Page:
The best of Steely Dan pt.2

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The best of Steely Dan pt.2
Monday, September 11, 2017

Reuben Klein continues his assessment of the music of Steely Dan and has the audacity to omit the finest song on The Royal Scam, that being the title track. But at the Ear we are open minded (eared) and are willing to tolerate opinions that do not exact with our own, most of the time.

The Royal Scam
In 1976 the Dan released what to my ears is one of their seminal and best works. In deference to other albums this one has got only two ‘Steely-lemons’ and it would be difficult if not impossible for most Danistas to separate the “very great” from the “immortals” that are included.

'Sign in Stranger' – In my list of the best three ever on account of a reference to a tale by the science fiction writer Cordwainer Smith alone, and lines like “Folks are in a line around the block, Just to see her do the can-can-Jacques”. This is a reggae /merengue and a near hypnotic mix of other creole rhythms besides.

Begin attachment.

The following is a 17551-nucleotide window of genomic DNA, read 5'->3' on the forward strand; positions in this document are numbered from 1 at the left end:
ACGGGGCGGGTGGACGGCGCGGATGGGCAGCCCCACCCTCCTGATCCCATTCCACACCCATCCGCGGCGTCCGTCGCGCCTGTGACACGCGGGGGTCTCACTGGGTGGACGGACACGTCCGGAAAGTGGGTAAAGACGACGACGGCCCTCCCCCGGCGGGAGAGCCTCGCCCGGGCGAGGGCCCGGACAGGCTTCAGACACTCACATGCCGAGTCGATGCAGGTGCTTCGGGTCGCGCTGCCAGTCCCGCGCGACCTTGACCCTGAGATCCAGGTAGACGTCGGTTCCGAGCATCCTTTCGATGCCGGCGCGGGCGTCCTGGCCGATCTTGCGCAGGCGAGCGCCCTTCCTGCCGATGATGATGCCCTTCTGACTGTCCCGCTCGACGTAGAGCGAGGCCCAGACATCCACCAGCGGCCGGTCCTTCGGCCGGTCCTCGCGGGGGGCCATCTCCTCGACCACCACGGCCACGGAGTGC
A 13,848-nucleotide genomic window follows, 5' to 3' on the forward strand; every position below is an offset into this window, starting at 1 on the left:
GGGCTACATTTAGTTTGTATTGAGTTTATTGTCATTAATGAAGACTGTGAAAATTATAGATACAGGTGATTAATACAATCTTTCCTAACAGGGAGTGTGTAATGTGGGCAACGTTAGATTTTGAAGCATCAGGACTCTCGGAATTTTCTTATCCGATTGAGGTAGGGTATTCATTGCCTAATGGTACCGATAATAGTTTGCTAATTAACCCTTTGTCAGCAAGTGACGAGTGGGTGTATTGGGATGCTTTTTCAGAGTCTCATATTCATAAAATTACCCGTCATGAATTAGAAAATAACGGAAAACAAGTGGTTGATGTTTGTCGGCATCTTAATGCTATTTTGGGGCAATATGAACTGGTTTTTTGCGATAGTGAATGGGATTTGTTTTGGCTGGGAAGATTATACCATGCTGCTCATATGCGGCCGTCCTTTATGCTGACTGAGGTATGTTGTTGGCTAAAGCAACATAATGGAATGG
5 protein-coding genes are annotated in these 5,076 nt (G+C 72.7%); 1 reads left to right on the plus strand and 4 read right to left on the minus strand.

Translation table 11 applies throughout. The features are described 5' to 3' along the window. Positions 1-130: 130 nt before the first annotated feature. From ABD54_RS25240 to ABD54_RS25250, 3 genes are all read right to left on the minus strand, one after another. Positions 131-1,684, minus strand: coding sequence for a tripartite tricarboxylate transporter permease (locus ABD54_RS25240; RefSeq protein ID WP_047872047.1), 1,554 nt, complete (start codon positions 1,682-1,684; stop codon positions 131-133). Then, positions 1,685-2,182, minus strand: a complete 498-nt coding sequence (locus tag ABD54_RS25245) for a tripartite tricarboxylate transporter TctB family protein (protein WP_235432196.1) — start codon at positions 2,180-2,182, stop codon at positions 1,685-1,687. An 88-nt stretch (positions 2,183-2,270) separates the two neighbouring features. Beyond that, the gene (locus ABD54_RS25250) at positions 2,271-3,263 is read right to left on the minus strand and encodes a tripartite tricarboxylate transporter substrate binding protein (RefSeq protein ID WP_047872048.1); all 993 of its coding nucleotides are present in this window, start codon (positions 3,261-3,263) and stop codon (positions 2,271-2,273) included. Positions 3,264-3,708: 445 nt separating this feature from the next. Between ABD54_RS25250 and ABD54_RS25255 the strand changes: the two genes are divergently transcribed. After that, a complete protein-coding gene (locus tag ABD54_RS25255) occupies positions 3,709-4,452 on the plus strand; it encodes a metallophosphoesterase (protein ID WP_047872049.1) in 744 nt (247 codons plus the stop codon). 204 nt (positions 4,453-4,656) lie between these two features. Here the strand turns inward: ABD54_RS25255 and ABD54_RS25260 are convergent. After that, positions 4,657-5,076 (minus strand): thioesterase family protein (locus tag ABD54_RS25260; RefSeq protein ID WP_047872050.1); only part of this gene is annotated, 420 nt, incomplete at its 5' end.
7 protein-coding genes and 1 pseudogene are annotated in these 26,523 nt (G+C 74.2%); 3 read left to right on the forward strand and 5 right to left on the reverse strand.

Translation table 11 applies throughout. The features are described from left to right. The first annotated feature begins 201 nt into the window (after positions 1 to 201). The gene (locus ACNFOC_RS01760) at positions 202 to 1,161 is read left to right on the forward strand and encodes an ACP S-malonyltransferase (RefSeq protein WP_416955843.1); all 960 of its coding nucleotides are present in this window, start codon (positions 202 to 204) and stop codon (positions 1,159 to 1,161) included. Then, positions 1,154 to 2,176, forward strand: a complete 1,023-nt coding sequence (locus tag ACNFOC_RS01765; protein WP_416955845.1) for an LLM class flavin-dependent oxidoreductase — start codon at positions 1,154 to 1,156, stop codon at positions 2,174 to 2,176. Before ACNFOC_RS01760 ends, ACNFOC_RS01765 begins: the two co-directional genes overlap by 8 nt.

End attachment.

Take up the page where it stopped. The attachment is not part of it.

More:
'Don’t Take Me Alive' –The ultimate rock anthem to a cornered criminal: “Agents of the law, luckless pedestrians, I know you’re out there with the rage in your eyes and your megaphones”.

'Green Earrings' – A fond and creepy love song from a thief to his female victim, it’s rock/funk/fusion/jazz of the very highest pedigree. “Sorry, angel, I must take what I see, green earrings I remember the ring of rare design, I remember the look in your eyes, I don’t mind”.

Haitian Divorce – Yet another contender for the the top 5 short list. A hymn to the fabled human rebound after a relationship break. Another reggae /merengue that is actually noted in the text, with a contender for the ‘best ever solo using a wawa effect’ by Dean Parks. “At the Grotto In the greasy chair Sits the Charlie with the lotion and the kinky hair…”

Aja
The defining sound of the latter day Dan. Far more polished and exact, more synthesized and electronic with  even more prominent parts for big brass back up and noise in the form of fusion/rock/funk/jazz.

'Aja' – Very fusion, very eighties, and slicker than slick. With odd references to Chinese musical instruments, the cry of the misunderstood that dominates many of their songs is very evident. “Up on the hill They think I'm okay Or so they say. Chinese music always sets me free Angular banjos Sound good to me”.

'Black Cow' – Dark obscured and jazzy tale that could have been written about a love story that began in Studio 54 and went downhill from there “From the corner of my eye, I saw you at Rudi’s you were very high”.